Willis proud of old pal Miggy’s milestones

Detroit Tigers

The Tigers are enjoying the ride on Miguel Cabrera’s run to 500 home runs. On the other side of the country, Dontrelle Willis is enjoying it from afar. He was there on the ground floor.

Not only was the enigmatic left-hander in the dugout in Miami when Cabrera hit a walk-off homer for his first Major League home run, he was with Cabrera for the ride up. They were teammates at High-A Jupiter in 2002, then at Double-A Carolina to begin the 2003 season.

“When I got called up, he was the happiest guy in our locker room,” Willis recalled. “He gave me the biggest hug. He gave me $300, because all of us were broke. He told me, ‘I’m next.’”

Willis made his Major League debut in Florida just over a month before Cabrera got the call. When Cabrera stepped to the plate against veteran Tampa Bay reliever Al Levine with a runner on second in the 11th inning on June 20, 2003, Willis was in the dugout.

Cabrera, making his big league debut, was 0-for-4 with a strikeout at that point. But Willis knew better.

“He was having a bad game, and he’s the highly touted prospect, the best prospect,” Willis said. “I sit on the bench as a rookie telling everybody, ‘Don’t worry, he’s going to get this guy right now.’ And all of a sudden, he hits this ball to dead center and it’s gone. And I’m the only one not excited, because I’ve already seen it.”

Four months later, Willis was in the Marlins bullpen at Pro Player Stadium when Cabrera homered off Roger Clemens in Game 4 of the World Series, a seven-pitch battle that included two foul balls before he crushed a ball.

“It was just that whole at-bat, really,” Willis said, “one great against the future great. The little brother was not backing down, finally big enough to wrestle with the big brother.”

Did Willis think then that he was watching a potential 500-homer, 3,000-hit legend?

“Aw, hell yeah,” the 2003 National League Rookie of the Year said. “It was just about if he stayed healthy. Every level I see this guy from Jupiter, he was always the best player on the field. I’m pretty good on watching talent, and you knew this was the guy. He threw 98 miles an hour across the diamond. He did things then that would be Statcast-crazy now.

“I’m obnoxiously not surprised. It was all a matter of when is the sun going to come up.”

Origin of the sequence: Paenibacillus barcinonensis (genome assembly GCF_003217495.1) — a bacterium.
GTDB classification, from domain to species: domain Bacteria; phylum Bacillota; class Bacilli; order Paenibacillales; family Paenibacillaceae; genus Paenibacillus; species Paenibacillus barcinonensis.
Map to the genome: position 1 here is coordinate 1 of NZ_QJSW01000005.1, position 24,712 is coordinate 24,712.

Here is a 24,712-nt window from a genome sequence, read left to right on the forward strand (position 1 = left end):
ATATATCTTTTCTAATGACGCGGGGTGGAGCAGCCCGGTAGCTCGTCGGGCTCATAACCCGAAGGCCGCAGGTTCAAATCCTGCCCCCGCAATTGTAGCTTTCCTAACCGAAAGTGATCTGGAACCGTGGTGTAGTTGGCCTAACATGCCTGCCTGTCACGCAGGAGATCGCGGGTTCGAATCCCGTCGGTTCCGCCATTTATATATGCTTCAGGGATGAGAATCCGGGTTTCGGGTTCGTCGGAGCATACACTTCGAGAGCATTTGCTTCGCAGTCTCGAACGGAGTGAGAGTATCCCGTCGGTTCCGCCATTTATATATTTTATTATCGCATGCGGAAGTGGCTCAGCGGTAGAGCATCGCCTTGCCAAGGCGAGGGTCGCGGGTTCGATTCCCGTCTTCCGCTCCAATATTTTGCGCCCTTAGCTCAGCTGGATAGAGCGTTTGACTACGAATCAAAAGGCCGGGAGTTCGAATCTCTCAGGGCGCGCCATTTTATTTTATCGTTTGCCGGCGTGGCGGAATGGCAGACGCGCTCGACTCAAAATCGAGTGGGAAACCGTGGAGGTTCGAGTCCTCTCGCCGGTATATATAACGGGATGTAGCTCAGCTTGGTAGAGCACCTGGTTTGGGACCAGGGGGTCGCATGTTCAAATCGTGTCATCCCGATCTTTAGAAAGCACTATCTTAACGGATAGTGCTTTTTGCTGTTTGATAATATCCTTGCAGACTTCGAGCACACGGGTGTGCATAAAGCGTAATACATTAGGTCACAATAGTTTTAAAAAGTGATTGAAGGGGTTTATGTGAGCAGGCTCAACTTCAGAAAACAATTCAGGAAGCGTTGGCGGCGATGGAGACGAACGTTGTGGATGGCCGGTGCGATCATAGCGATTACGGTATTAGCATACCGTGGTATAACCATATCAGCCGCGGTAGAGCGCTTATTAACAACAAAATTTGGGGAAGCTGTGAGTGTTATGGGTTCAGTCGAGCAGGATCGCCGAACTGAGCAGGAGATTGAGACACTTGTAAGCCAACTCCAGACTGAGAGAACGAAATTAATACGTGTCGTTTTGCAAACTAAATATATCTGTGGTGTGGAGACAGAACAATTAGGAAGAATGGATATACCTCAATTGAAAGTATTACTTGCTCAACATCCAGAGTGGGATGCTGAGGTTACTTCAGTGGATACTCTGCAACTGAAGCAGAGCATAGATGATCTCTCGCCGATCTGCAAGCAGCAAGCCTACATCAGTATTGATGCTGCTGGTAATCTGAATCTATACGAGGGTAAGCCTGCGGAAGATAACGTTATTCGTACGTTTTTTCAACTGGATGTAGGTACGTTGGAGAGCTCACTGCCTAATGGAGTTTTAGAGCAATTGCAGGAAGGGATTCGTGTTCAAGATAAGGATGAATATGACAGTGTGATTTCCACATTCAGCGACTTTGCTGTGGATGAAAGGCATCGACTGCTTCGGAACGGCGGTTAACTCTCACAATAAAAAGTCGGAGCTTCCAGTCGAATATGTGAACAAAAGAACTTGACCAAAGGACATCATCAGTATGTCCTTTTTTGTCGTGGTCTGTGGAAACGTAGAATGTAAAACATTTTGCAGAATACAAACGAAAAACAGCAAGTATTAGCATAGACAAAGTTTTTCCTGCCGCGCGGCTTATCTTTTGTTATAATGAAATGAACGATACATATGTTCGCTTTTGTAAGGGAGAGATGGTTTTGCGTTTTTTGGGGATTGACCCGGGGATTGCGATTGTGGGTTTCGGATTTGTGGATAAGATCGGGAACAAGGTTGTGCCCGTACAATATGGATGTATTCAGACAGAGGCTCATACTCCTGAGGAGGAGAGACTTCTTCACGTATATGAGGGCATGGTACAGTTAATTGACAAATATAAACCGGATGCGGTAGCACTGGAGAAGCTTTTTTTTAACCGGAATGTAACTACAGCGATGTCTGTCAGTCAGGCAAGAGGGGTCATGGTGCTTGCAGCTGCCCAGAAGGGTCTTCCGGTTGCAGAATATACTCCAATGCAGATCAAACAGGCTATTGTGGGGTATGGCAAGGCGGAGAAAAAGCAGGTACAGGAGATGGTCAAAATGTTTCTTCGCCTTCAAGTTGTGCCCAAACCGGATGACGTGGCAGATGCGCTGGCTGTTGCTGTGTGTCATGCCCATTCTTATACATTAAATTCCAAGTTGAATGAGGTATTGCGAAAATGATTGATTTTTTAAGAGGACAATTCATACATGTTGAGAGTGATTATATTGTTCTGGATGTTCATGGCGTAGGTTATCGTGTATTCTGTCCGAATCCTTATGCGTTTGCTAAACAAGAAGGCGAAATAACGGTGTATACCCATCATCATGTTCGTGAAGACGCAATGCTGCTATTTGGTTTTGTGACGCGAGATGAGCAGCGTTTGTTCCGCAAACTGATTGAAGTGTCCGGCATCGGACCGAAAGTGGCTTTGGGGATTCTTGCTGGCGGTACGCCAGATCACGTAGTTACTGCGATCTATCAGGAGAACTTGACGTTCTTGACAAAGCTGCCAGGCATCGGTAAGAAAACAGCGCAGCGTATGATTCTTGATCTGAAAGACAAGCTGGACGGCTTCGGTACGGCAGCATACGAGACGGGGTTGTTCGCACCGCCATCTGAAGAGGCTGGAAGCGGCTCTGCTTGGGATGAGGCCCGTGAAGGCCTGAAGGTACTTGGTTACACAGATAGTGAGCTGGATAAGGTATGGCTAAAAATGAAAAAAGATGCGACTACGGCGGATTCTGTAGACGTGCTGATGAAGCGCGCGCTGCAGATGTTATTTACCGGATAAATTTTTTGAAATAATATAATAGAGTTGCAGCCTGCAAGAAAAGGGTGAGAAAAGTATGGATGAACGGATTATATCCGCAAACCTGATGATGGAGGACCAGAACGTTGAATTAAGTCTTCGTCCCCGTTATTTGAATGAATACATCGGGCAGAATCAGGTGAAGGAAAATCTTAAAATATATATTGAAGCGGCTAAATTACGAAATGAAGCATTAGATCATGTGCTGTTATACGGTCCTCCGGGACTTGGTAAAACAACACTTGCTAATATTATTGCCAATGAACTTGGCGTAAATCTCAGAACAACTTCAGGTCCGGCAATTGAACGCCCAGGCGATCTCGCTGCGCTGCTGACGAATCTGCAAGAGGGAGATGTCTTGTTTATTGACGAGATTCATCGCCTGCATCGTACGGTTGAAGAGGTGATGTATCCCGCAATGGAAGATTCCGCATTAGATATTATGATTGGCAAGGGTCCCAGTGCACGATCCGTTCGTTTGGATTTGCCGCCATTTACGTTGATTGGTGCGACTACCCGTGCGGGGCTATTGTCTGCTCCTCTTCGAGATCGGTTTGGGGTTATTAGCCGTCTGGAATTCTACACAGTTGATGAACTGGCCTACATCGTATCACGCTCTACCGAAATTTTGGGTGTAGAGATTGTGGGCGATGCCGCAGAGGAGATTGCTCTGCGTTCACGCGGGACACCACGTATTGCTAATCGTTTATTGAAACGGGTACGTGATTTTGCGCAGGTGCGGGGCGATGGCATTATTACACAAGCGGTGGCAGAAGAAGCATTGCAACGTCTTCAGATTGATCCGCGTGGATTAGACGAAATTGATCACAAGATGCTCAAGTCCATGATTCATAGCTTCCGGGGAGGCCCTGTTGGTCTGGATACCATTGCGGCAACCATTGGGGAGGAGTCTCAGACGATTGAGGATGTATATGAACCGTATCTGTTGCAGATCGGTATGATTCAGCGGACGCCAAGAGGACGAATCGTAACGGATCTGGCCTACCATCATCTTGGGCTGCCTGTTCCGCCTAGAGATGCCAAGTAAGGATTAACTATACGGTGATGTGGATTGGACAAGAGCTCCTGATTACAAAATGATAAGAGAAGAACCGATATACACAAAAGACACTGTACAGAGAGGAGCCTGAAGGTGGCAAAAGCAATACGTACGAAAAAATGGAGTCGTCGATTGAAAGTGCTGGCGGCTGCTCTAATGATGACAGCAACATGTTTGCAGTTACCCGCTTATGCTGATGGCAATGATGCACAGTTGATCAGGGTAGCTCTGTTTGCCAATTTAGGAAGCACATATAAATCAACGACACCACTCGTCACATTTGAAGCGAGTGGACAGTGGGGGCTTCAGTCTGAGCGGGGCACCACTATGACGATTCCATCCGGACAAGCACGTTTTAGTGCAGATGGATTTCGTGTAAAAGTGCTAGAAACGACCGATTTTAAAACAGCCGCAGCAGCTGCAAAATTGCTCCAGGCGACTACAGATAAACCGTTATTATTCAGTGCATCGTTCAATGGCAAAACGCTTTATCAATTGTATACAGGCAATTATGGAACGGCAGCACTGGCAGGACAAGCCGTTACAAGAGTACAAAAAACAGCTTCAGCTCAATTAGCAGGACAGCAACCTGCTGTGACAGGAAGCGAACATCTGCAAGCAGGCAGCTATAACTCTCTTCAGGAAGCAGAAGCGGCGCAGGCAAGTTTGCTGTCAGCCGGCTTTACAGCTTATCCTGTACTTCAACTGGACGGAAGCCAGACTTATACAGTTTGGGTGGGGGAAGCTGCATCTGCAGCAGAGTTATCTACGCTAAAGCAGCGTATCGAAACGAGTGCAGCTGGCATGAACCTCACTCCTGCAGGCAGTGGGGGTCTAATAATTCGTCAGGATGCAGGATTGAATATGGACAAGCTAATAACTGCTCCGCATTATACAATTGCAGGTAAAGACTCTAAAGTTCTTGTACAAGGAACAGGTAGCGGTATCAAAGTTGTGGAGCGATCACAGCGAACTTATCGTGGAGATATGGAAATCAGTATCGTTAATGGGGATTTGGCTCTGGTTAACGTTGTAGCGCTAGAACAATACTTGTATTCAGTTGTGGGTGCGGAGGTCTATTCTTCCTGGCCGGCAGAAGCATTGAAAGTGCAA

For that matter, Willis said, Cabrera is doing things now that are crazy.

“To see him still performing, it feels Tom Brady-esque,” Willis said. “It’s almost like we can’t appreciate his career because he’s still performing.”

Willis and Cabrera were teammates for nearly a decade, from the Marlins farm system to five seasons in Miami. They were traded to Detroit together and spent two-plus seasons as Tiger teammates.

Now, Willis is watching Cabrera from the media side as an analyst with FOX Sports.

“It’s surreal,” he said. “Honestly, I’m just proud of the man he’s become. And for him to hit like that home run in Comerica through the snow, I don’t think there’s another more Detroit home run that you’ll see ever again. For Miguel to do that, of course it would be him. It’s just really, really cool.

“It’s just surreal for me to sit next to Frank Thomas and think, ‘This is where Miguel is going to be.’ Frank Thomas doesn’t really appreciate what Frank Thomas has done. So I don’t know if Miguel is really going to take in. This is Venezuela. This is magic.”

Willis is watching the magic from afar, but he’s also plugged in. They keep in regular touch between texts and calls. As much as he’s pulling for his longtime teammate and friend, Cabrera is pulling for him in his second career.

“He’s probably my biggest fan on TV,” Willis said. “He is so proud of me, and I’m so proud of him. He literally sends me pictures of him in the locker room and me on the TV. It’s cool, man. As much as I’m proud of him, he’s proud of me.”

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